Just whilst I think about La Perle Gruissanaise - I forgot to mention that it is not, perhaps, the cheapest place to eat. Mind you, that's partly because we chose oysters and lobster and even then, with a litre of white, it came to but €50 for the two of us, so it could have been worse. And the stuff is as fresh as you can get, and it would be difficult to beat the ambiance.
Typical bloody Easter Monday: neither flesh, nor fowl, nor good red herring. I had hoped that just maybe it would be fine enough to bring a barbecue out of hibernation, but sadly, no. Which is a shame, as I just happen to have a leg of lamb in the fridge just waiting for an excuse to be butterflied and plopped onto the grill: maybe next weekend? (Don't look so bloody horrified. It's a decent bit of NZ lamb that was chilled and then hermetically sealed under nitrogen, and it's rated as being good until the 16th of April. The only harm that's likely to come to me will be from my attempts to open the damn plastic packaging, when the knife slips and slashes my wrists.)
We paid €8000 for her back in 2003 (less €1000 for the trade-in on the old BMW, if I remember correctly), she has notched up some 270K km since then, and we have spent virtually no money on maintenance: and let's face it, nothing major has ever shown any sign of wanting to fall off. OK, the alternator belt squeaks like a rabid mouse when it's damp, and there is a mysterious warning light that is always on - telling us, according to the handbook, that you should take your car to a garage immediately before the catalytic converter starts performing miracles - but the odd thing is that when it turns off, as from time to time it will, the engine starts to hiccup and complain. At which point your best bet is to drive directly through a large puddle, to splash some water up into the engine compartment.
The first shots have been fired in the vide-grenier season, when the serious weaselly-faced brocanteurs and antiquaires go from village to village buying any decent stuff that might - against all the odds - be on offer, buying and selling between themselves (this is increasing monetary velocity, which may or may not be a Good Thing), and occasionally deigning to let some naive amateur pay over the odds for a very average brass lampstand with a stuffed parrot hanging from it, or a rickety sofa. They're easy enough to spot, for their hip pockets are bulging with rolls of greasy small-denomination banknotes, on the grounds that there is no point bothering the taxman with traceable transactions.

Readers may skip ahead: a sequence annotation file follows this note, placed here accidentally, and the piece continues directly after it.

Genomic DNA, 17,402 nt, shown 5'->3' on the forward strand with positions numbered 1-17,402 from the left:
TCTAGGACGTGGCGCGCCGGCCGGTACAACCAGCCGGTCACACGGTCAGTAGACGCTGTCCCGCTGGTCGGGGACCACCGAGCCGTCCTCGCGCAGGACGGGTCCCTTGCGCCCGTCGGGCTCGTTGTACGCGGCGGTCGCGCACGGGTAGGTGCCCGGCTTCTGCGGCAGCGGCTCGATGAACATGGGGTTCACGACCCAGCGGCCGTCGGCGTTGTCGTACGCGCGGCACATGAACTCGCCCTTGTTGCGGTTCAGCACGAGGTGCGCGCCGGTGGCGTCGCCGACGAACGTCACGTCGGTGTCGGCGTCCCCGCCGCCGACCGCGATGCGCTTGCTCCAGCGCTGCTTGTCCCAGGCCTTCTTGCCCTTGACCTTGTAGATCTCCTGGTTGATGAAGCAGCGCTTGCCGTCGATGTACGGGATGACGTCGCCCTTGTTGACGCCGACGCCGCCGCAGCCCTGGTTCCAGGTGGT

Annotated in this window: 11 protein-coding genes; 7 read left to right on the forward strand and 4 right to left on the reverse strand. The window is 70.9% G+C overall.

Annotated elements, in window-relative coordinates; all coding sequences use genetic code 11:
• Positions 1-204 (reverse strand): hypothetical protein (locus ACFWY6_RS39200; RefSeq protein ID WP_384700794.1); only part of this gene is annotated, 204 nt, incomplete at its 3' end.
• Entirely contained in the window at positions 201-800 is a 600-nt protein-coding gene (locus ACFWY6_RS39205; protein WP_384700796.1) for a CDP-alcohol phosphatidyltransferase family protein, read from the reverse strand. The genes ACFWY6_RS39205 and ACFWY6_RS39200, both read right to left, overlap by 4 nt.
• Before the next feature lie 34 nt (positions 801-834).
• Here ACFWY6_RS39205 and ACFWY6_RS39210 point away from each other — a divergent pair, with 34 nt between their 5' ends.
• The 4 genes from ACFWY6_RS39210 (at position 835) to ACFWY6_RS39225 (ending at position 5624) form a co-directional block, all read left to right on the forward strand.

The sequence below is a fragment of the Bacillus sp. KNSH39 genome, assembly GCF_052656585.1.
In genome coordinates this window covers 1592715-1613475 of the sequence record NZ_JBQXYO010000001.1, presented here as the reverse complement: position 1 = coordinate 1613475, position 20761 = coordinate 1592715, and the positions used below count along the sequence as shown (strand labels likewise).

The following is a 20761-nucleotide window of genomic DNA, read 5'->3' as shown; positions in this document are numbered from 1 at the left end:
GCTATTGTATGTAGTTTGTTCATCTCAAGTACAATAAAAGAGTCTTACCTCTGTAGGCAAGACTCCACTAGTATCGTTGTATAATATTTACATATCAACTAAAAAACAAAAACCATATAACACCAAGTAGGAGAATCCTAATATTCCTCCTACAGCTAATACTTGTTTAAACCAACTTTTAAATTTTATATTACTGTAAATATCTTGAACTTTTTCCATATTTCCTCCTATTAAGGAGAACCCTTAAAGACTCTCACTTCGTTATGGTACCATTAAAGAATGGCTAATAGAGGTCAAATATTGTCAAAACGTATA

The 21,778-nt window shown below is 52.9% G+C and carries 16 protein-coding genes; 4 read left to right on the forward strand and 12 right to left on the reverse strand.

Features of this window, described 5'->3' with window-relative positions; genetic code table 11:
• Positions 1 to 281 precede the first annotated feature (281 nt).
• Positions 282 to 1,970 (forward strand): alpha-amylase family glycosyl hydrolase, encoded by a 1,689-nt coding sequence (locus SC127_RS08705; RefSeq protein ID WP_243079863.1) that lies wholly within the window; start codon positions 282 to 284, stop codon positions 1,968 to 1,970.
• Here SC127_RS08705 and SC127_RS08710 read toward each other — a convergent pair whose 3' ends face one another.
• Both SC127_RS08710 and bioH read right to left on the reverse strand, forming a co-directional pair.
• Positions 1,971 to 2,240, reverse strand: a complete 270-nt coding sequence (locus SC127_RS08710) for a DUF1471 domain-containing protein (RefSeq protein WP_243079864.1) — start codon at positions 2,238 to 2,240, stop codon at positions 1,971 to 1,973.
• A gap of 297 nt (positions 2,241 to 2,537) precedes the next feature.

I suppose we really ought to go off to some of these affairs, as we are on the lookout for furnishings for the rooms, but you really do have to be up before dawn's crack to stand a chance of finding anything half-way reasonable, and that is emphatically not our thing. Much easier to call up Old Hélène, who seems to have bought up the entire stock from several bankrupt brocanteurs, and go rummage through her remise.
I never thought that it would get to the point where I could not look another asparagus in the eye, and happily it has not yet come to that, but just possibly buying a kilo of the stuff on Saturday moaning was a bit over the top. They went very well with the chicken breasts in marsala, and then with the gambas marinated in olive oil and then stir-fried in the wok, and I'm sure they'll go well with whatever it is I decide to make for dinner tomorrow: just saying, is all. Same with strawberries: a couple of kilos goes quite a long way, once you've had them nature one night, then in a cheesecake the next ...
A couple of days back, my phone gave notice that it was not much longer for this world. It's always been fussy - sometimes have to turn it off and then on again to get a signal, if it decides in its little head that there is none - but this was different, in the sense that the power switch didn't work anymore: the accumulated cruft and pocket dust-bunnies of years had taken their toll, I guess. So I certainly didn't want to turn it off, and hied me to the nearest Bouygues shop, where the charming young woman supplied me with a Huawei - and thanks to four years of good conduct, it cost me all of one euro. (Well, ten more for a new SIM card: the one I had was about the size of a credit card, and apparently they don't make phones that take those anymore.)
Maybe we need a new scale for these things. Positing that a normal hand size is 1.72 Trumps, using one of these things requires flippers that are are at least 2.17 Trumps in size (although it appears that with an iThing you can get away with 1.9 Trumps, provided you have three hands for all the gestures.) Also, I can't just slip it in my hip pocket anymore.
Margo tells me that I am a Luddite. I am not a techno-illiterate, but it is true that I had a thing that just worked, and now it doesn't, and I am going to have to learn how a new thing works. This pisses me off. Still, I am going to get to fulfill one of my long-held dreams, which is to see what happens if you take an angle grinder to a cell phone. (Kids, if you're going to try this at home, do remember to remove the battery first. OK?)
Whatever, I had thought the species to be extinct: this turns out not to be the case.